Boiling water and birch twigs

In 1843 a Dr T.O. Ward wrote to the London Medical Gazette on the subject of pain. A previous correspondent had suggested that victims of asphyxiation felt nothing and were insensible to pain.  Dr Ward begged to differ, drawing on his own childhood as evidence: When a boy, I was very fond of making boyish … Continue reading Boiling water and birch twigs

Champagne ad libitum

Morning sickness is a common affliction which affects the majority of pregnant women. A few suffer a far more debilitating form known as hyperemesis gravidarum, in which vomiting is so severe that dehydration and weight loss can occur. The Duchess of Cambridge required hospital treatment for the complication while pregnant with Prince George. In September … Continue reading Champagne ad libitum

‘Powder a Toad’ – Wesley’s Primitive Physick

John Wesley, the founder of Methodism, was one of the most celebrated Englishmen of the eighteenth century.  He spent years travelling the country, speaking in fields and town squares and preaching his distinctive version of Protestantism, one which stressed personal holiness, charity and asceticism – though without any of the puritanical excesses of Calvinism.  One … Continue reading ‘Powder a Toad’ – Wesley’s Primitive Physick

The electric spectacles

Exciting news from the world of medical technology was reported in the Boston Medical and Surgical Journal in 1850.  The following announcement was a late example of the mania for galvanic (i.e., electrical) medicine which began in the eighteenth century. For many decades, after the investigation of electrical phenomena began in earnest, electric current was … Continue reading The electric spectacles

Benjamin Rush in The Lancet

Physician, chemist, writer and revolutionary: Benjamin Rush (1746-1813) was a remarkable man in a remarkable age. Arguably the greatest physician America had yet produced, he was an early and tireless advocate for vaccination, an authority on epidemic disease and wrote the first American textbook on mental health. He was also controversial: during a dreadful outbreak … Continue reading Benjamin Rush in The Lancet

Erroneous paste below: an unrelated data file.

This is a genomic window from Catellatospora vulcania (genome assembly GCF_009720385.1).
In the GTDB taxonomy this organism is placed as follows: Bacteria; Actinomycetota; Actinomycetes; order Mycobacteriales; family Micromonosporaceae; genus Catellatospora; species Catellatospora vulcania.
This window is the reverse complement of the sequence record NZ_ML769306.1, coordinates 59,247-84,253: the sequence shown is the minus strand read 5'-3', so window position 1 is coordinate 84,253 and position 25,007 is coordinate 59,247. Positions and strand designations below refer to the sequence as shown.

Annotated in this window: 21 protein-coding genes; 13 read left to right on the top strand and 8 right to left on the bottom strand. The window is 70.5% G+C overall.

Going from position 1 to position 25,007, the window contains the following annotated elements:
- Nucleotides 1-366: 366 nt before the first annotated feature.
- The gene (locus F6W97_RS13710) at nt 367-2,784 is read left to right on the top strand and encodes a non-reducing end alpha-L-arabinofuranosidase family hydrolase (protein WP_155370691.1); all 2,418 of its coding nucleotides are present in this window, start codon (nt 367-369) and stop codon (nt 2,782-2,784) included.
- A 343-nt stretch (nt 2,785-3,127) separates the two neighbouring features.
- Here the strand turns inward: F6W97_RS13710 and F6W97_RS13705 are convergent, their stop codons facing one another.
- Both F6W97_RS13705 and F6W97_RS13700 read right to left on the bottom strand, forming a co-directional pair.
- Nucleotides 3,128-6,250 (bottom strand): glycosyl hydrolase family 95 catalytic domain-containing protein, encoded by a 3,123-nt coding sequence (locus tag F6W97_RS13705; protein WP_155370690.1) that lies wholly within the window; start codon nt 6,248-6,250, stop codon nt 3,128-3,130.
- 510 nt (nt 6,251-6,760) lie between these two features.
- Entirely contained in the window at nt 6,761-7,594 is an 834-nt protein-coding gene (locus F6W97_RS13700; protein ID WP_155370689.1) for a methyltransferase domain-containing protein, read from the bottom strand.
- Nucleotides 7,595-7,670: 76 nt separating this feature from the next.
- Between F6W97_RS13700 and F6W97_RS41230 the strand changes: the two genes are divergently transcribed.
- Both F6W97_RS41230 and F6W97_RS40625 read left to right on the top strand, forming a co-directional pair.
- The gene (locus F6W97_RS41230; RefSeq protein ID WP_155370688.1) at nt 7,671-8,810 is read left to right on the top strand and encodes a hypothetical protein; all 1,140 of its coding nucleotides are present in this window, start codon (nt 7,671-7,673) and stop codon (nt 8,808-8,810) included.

Sober up the nineteenth-century way

As Christmas celebrations fade away and battered livers dubiously await the assault of New Year’s Eve, now is a good time to consider one of medicine’s oldest questions: how to counteract the effects of alcohol. Nineteenth-century medical writers seem to have been more concerned with prevention than cure: journal articles say little about curing a … Continue reading Sober up the nineteenth-century way

All hail the strawberry

A number of fruits and vegetables which are part of our regular diet were more prized in past centuries for their medicinal qualities. The strawberry is one of the gastronomic highlights of the British summer, but until the early 19th century the fruit was just as much cherished for its varied therapeutic uses. One Anglo-Saxon medical text contains … Continue reading All hail the strawberry

Bleeding you well

More from Lorenz Heister’s surgical textbook Chirurgie, published in 1718, on which I have written before. The practice of bloodletting, also known as phlebotomy, was a staple treatment for millennia and still had influential advocates at the end of the nineteenth century.  Most people will be aware that doctors used to bleed their patients, but … Continue reading Bleeding you well